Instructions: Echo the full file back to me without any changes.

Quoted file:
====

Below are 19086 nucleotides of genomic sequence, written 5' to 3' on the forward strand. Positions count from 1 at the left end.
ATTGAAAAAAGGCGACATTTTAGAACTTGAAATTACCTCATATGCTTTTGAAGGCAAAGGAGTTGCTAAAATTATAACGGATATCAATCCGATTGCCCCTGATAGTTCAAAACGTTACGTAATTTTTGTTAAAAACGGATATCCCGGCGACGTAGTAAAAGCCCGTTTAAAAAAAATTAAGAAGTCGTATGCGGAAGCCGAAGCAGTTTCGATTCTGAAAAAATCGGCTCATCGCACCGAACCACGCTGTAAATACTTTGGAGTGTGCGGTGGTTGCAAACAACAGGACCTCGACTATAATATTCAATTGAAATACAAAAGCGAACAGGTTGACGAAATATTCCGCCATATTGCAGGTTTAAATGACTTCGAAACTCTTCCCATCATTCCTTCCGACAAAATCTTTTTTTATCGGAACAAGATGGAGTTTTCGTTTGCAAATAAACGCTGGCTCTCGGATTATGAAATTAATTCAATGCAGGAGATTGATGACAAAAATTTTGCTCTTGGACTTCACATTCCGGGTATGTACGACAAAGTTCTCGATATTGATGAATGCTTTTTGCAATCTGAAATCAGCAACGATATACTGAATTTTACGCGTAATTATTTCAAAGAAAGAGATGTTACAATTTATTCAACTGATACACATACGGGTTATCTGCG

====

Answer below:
Below are 19086 nucleotides of genomic sequence, written 5' to 3' on the forward strand. Positions count from 1 at the left end.
ATTGAAAAAAGGCGACATTTTAGAACTTGAAATTACCTCATATGCTTTTGAAGGCAAAGGAGTTGCTAAAATTATAACGGATATCAATCCGATTGCCCCTGATAGTTCAAAACGTTACGTAATTTTTGTTAAAAACGGATATCCCGGCGACGTAGTAAAAGCCCGTTTAAAAAAAATTAAGAAGTCGTATGCGGAAGCCGAAGCAGTTTCGATTCTGAAAAAATCGGCTCATCGCACCGAACCACGCTGTAAATACTTTGGAGTGTGCGGTGGTTGCAAACAACAGGACCTCGACTATAATATTCAATTGAAATACAAAAGCGAACAGGTTGACGAAATATTCCGCCATATTGCAGGTTTAAATGACTTCGAAACTCTTCCCATCATTCCTTCCGACAAAATCTTTTTTTATCGGAACAAGATGGAGTTTTCGTTTGCAAATAAACGCTGGCTCTCGGATTATGAAATTAATTCAATGCAGGAGATTGATGACAAAAATTTTGCTCTTGGACTTCACATTCCGGGTATGTACGACAAAGTTCTCGATATTGATGAATGCTTTTTGCAATCTGAAATCAGCAACGATATACTGAATTTTACGCGTAATTATTTCAAAGAAAGAGATGTTACAATTTATTCAACTGATACACATACGGGTTATCTGCG